Albert Ayler - Live in Greenwich Village: The Complete Recordings

Albert Ayler
Live in Greenwich Village: The Complete Recordings

Released 1998 on Impulse
Reviewed by Dave Furgess, 19/03/2001ce

This is a 2 CD set that contains the complete recordings of the Albert Ayler Group in person at The Village Gate in New York City 1965 and The Village Vanguard 1966 also in NYC. As usual with Impulse the sound quality and sleevenotes are superb. There is an awful lot of music to absorb here so I'll start with Disc 1, first of all the personnel is Albert Ayler-tenor sax, Don "GOD" Ayler-trumpet, Joel Freedman-cello, Lewis Worrell-bass, and Sunny Murray-drums, also included on the sessions are Michel Sampson-violin, Bill Folwell and Henry Grimes on basses, Call Cobbs-piano and Beaver Harris-drums.

The music contained on this disc is nothing short of spectacular and surely must rank with the MC5's "Kick Out The Jams" as one of the all time "high energy" live sets. "Holy Ghost" kicks off Disc 1 in dramatic fashion, this is a relentless blast of freakout jazz from the word go, everyone in the group is burning full on, Joel Freedman's cello solo is amazing as is Lewis Worrell's bass solo, the brothers Ayler are firing shotgun rounds at each other while Sunny Murray does the Keith Moon act on drums, WOW! what a high octane opener. "Truth Is Marching In" is a New Orleans style funeral dirge, the kind the Ayler's did so well, it features some great scratchy cello from Freedman that brings to mind Tristan Honsinger on The Pop Group's-"We Are All Prostitutes" 45. "Our Prayer" is a short "mellow down easy" piece that is simple but very moving, Don Ayler really shines on this one. "Spirits Rejoice" is an extended workout that combines the Ayler's marching band sound with the avant-garde freakout blowing of something like John Coltrane's "OM".

The next piece is the absolutely stunning "Divine Peacemaker" this is probably the best track of the whole set, it starts once again with the marching band sound then quickly shifts gears into a marathon freakout ride where the Ayler's play off each other like "Sonic" Smith and Wayne Kramer on horns, there are moments on this piece that are awe inspiring, one second it's free form blowing then they turn on a dime back into the marching band style and then back again to free form, check out Don Ayler's trumpet playing at about 6 minutes into the song, it leaves me speechless.Disc One ends with a mellow number with Albert and Call Cobbs on piano goin' down slow, and with that the disc ends.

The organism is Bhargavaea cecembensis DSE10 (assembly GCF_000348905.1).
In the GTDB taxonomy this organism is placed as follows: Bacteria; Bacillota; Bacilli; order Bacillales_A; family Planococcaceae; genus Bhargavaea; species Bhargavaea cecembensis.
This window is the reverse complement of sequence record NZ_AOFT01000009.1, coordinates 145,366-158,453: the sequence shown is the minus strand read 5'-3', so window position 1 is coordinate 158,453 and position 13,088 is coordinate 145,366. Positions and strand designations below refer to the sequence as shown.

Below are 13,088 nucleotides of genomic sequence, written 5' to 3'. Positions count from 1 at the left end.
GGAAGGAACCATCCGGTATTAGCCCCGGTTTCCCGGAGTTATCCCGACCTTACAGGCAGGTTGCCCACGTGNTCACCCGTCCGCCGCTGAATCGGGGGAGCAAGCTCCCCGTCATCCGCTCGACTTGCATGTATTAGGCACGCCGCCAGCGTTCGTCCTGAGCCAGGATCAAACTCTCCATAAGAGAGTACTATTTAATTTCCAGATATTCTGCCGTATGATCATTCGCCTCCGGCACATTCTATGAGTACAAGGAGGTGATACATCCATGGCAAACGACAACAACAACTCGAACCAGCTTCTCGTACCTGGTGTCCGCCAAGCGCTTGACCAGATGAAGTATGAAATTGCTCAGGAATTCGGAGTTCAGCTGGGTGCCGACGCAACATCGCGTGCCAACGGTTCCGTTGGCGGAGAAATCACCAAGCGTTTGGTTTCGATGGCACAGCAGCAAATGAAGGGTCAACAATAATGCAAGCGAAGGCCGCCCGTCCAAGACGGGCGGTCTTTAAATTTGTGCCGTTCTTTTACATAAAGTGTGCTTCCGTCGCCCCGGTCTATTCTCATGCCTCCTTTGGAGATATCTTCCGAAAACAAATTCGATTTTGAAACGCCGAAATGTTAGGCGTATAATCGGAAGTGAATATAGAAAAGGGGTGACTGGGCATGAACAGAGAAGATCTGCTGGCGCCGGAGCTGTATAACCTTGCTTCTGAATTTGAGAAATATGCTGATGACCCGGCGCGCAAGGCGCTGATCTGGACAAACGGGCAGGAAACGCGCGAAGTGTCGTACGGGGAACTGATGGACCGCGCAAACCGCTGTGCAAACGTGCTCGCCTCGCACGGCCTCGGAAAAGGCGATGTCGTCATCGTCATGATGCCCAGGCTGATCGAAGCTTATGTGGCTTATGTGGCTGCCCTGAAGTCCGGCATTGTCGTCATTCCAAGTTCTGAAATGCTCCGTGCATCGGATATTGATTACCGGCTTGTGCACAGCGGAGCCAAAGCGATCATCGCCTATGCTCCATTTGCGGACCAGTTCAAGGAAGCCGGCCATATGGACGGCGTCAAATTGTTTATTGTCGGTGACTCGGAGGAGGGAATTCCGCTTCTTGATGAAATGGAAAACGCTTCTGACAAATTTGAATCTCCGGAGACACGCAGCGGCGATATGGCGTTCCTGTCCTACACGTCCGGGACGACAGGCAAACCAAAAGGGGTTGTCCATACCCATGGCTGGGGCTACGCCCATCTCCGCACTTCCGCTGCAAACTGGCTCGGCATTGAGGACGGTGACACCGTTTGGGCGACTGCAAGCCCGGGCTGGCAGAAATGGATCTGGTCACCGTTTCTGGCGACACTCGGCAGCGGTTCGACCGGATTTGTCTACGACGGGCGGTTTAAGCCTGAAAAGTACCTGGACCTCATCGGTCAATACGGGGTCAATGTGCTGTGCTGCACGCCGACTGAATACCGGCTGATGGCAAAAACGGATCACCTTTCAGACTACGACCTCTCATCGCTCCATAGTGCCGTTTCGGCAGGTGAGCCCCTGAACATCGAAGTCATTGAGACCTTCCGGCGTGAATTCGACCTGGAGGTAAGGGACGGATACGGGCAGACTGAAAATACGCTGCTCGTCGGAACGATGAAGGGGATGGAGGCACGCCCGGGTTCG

You want more? You got it!! Step right up for Disc 2. The lineup here again has the Ayler Brothers, Sampson, Freedman, Folwell and Harris, also on board is Alan Silva on bass and George "The Animal" Steele on trombone. This set from 1966 kicks off with "For John Coltrane" which is a spacey Indian influenced piece that recalls some of Coltrane's excursions into this terrain. "Change Has Come" is another spacey drone trip that shifts into a battle hymn at times along the way, Don Ayler sounds like The Legendary Stardust Cowboy at one point, the piece then turns into a 90 mph freakout speed chase like that scene from that old Steve McQueen film "Bullit."

"Light in Darkness" returns us to the streets of New Orleans with a jolly marching band stomp! Get Down!. Up next is "Heavenly Home" which has an almost oriental feel to it, Don plays some far out trumpet blasts while Albert plays a really seductive droney riff on sax, the violin and cello work is also quite hypnotic and at one stretch the violin sounds like Sandy Bull on banjo.

"Spiritual Rebirth" goes back to the melody style of "Divine Peacemaker" from the first disc, this one features some great elastic band bass playing from Alan Silva and at times the violins collide in a sound that reminds me of a police car siren. "Infinite Search" sounds like a Salvation Army band tuning up to play the national anthem before a baseball game on Mars. At this point my mind has gone thru some heavy biochemical changes because the next track "Omega Is The Alpha" sounds kinda commercial to me, I feel like Oliver Wendell Douglas of Green Acres who has been in Hooterville so long it all seems normal now, I swear at one point Ayler's group is starting to play a square dance tune. We are now approaching the finish line and "Universal Thoughts" brings this Albert Ayler marathon to a close with a jolly carnival tune. I'm sorry but I gotta go get a cold beer and then go for a run around the block, this record has just shattered my brain to bits.

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